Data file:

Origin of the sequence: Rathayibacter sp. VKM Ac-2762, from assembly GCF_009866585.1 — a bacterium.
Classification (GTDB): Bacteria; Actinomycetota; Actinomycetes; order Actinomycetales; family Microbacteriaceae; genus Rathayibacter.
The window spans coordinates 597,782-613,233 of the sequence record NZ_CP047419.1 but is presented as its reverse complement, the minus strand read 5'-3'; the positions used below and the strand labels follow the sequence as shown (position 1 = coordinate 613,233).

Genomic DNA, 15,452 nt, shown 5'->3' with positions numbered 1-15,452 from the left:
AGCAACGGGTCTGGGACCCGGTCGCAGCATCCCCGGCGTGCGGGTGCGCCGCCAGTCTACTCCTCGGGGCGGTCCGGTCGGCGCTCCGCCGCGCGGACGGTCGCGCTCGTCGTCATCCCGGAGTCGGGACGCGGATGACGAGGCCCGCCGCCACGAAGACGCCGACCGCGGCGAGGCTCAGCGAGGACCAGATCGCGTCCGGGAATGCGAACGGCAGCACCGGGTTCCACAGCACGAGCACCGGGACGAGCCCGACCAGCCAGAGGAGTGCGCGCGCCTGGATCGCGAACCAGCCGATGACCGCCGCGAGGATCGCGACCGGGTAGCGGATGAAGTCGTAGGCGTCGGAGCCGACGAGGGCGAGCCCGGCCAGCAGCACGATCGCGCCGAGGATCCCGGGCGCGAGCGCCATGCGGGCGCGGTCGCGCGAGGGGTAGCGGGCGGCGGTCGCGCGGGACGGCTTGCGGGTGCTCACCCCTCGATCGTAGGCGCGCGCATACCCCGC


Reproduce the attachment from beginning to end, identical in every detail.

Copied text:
Origin of the sequence: Rathayibacter sp. VKM Ac-2762, from assembly GCF_009866585.1 — a bacterium.
Classification (GTDB): Bacteria; Actinomycetota; Actinomycetes; order Actinomycetales; family Microbacteriaceae; genus Rathayibacter.
The window spans coordinates 597,782-613,233 of the sequence record NZ_CP047419.1 but is presented as its reverse complement, the minus strand read 5'-3'; the positions used below and the strand labels follow the sequence as shown (position 1 = coordinate 613,233).

Genomic DNA, 15,452 nt, shown 5'->3' with positions numbered 1-15,452 from the left:
AGCAACGGGTCTGGGACCCGGTCGCAGCATCCCCGGCGTGCGGGTGCGCCGCCAGTCTACTCCTCGGGGCGGTCCGGTCGGCGCTCCGCCGCGCGGACGGTCGCGCTCGTCGTCATCCCGGAGTCGGGACGCGGATGACGAGGCCCGCCGCCACGAAGACGCCGACCGCGGCGAGGCTCAGCGAGGACCAGATCGCGTCCGGGAATGCGAACGGCAGCACCGGGTTCCACAGCACGAGCACCGGGACGAGCCCGACCAGCCAGAGGAGTGCGCGCGCCTGGATCGCGAACCAGCCGATGACCGCCGCGAGGATCGCGACCGGGTAGCGGATGAAGTCGTAGGCGTCGGAGCCGACGAGGGCGAGCCCGGCCAGCAGCACGATCGCGCCGAGGATCCCGGGCGCGAGCGCCATGCGGGCGCGGTCGCGCGAGGGGTAGCGGGCGGCGGTCGCGCGGGACGGCTTGCGGGTGCTCACCCCTCGATCGTAGGCGCGCGCATACCCCGC